Abortion access threatened in these US states after Supreme Court ruling
- Thirteen states, mostly in the conservative and more religious south of the country, have in recent years adopted so-called "trigger" laws to come into force virtually automatically after the decision was handed down.
The US Supreme Court's overturning of America's constitutional right to abortion gives all 50 states the freedom to ban the procedure, with nearly half expected to do so in some form.
- Automatic bans -
Thirteen states, mostly in the conservative and more religious south of the country, have in recent years adopted so-called "trigger" laws to come into force virtually automatically after the decision was handed down.
They differ in how they ban abortions. Idaho provides exceptions for rape or incest but Kentucky only does so if the pregnant woman's life is in danger.
Laws in Louisiana could see health professionals jailed for up to ten years for carrying out in abortions. In Missouri, it's 15 years.
In some states, such as South Dakota, the bans were due to go into effect the day of the Supreme Court's ruling.
Missouri's attorney general Eric Schmitt tweeted a photo of himself signing an opinion banning abortion in the midwestern state less than two hours after the Supreme Court's decision was announced.
In others, such as Arkansas or Mississippi, the attorney general will first have to confirm that the court has changed the legal framework.
Texas and Tennessee have set a period of 30 days between the release of the judgement and a new ban coming into force.
- Restrictions -
Iowa, Georgia, Ohio and South Carolina are among states that have passed laws restricting abortion after six weeks, before many women even know they are pregnant.
While currently blocked by the courts, those laws could take effect now that the Supreme Court has changed the legal landscape.
- Complex patchwork -
Ten states, including Arizona and Michigan, have pre-1973 laws banning abortion on the books that they could theoretically revive, but it is uncertain.
In Wisconsin -- where the Democratic governor supports abortion rights, but the majority Republican lawmakers do not -- Planned Parenthood has said it does not plan to carry out abortions from the end of June, citing a legal risk.
In Michigan, Democratic Attorney General Dana Nessel has added to the confusion by promising not to prosecute people who violate its 1931 law banning abortion.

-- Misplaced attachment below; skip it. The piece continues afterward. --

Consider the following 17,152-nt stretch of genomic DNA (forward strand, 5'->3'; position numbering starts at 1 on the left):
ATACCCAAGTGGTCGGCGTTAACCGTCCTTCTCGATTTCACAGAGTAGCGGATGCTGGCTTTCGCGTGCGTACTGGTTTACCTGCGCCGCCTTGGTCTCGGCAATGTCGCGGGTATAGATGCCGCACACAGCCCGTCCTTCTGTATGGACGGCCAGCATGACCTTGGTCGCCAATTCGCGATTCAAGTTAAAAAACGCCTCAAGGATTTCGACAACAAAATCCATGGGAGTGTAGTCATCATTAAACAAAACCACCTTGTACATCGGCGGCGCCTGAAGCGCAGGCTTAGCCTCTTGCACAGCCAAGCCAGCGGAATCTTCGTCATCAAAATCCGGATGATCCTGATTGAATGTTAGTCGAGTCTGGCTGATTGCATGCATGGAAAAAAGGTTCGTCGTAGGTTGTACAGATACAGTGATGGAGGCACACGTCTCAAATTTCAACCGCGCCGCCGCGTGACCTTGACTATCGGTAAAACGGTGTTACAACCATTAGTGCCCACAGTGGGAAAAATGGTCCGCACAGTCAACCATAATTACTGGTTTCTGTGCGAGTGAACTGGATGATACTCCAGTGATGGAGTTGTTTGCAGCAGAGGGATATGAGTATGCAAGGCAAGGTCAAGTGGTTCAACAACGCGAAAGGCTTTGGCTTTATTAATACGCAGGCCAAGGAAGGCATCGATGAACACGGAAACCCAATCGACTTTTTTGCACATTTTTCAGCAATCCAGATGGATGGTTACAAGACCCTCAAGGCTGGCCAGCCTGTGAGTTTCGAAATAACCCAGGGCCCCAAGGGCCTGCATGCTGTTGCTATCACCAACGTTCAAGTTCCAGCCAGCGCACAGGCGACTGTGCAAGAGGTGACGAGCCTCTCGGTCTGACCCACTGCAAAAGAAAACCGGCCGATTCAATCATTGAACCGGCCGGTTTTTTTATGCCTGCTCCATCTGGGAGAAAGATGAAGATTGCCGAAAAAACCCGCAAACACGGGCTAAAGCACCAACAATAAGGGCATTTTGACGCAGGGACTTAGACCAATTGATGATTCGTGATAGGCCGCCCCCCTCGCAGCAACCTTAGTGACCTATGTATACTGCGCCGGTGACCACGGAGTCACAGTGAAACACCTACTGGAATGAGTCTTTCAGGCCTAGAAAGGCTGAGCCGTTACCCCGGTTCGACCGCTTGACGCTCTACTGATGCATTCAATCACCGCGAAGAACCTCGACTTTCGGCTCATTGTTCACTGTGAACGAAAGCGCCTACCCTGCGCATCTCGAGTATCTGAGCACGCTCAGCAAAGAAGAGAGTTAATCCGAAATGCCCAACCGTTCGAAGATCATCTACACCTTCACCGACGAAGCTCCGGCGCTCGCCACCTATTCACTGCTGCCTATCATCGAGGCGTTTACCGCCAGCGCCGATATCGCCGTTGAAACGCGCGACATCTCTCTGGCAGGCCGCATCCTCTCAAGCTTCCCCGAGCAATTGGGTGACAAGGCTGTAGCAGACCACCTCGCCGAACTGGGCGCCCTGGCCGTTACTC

Local prosecutors will still be able to do so though and the state risks becoming a complex patchwork of laws.
In Arizona, Republican Governor Doug Ducey believes that a law passed this year to ban abortions after 15 weeks of pregnancy will override previous rules.
Senators in his party do not see it that way and Ducey is expected to go to court to get clarity.
- Others to watch -
According to the Guttmacher Institute, four states have signaled that they are unfavorable to abortion but do not currently have laws prohibiting them.
Lawmakers in Nebraska and Indiana have failed to pass abortion bans. Officials in Montana and Florida have reduced deadlines for terminating a pregnancy, but supreme courts in those states have protected the right to abortion.
- Liberal states -
Twenty-two states -- mostly in the northeast and west coast -- will retain the right to abortion and are preparing for an influx of women seeking abortions.
Connecticut and Delaware, for example, have expanded the categories of professionals who are authorized to carry out abortions to include nurses and midwives.
Lawmakers in California have allocated $152 million to assist access to abortion and the governor of New York has pledged $35 million.
NEW DELHI: China's “geostrategic ambitions” go well beyond Taiwan as its influence extends to Southeast and South Asia and all freedom-loving countries should work together to respond to the “expansion of authoritarianism”, Taiwan's foreign minister Joseph Wu said on Tuesday. China's People's Liberation Army has said the drills focused on joint blockade and joint support operations. “China's influence also extends into Southeast Asia, South Asia, and even Africa and Latin America,” he said.
Three local witnesses told Reuters they had heard loud explosions and seen black smoke rising from the direction of a Russian military airbase at Novofedorivka in western Crimea on Tuesday. Three were particularly loud, triggering sparks and smoke. Also Read This country will train Ukrainian military on landmine removal Russia for decades leased the naval port of Sevastopol, home of its Black Sea Fleet, from Kyiv, but annexed the entire peninsula from Ukraine in 2014.
House Speaker Nancy Pelosi said members of Congress won't be intimidated by China's reaction to her visit to Taiwan and that Chinese President Xi Jinping was acting “like a scared bully.” Just because Xi “has his own insecurities, doesn't mean that I am going to have him do my schedule for members of Congress,” Pelosi said Tuesday on NBC's “Today” show.
Chinese authorities on Tuesday closed down parts of Tibet and launched mass testing in the capital after a rare outbreak of Covid-19 was reported in the remote region, even as the local government scrambles to contain Covid clusters in Hainan province's tourism hotspot, where thousands of tourists remain stranded. Authorities also suspended large events, shut entertainment and religious venues, and closed some tourist sites, including the famous Potala and Norbulingka Palaces, both world heritage sites.
Nagasaki paid tribute to the victims of the US atomic bombing 77 years ago on Aug 9, with the mayor saying Russia's war on Ukraine showed the world that another nuclear attack is not just a worry but "a tangible and present crisis". Read Reducing the risk of a nuclear war The United States dropped the world's first atomic bomb on Hiroshima on Aug 6, 1945, destroying the city and killing 140,000 people.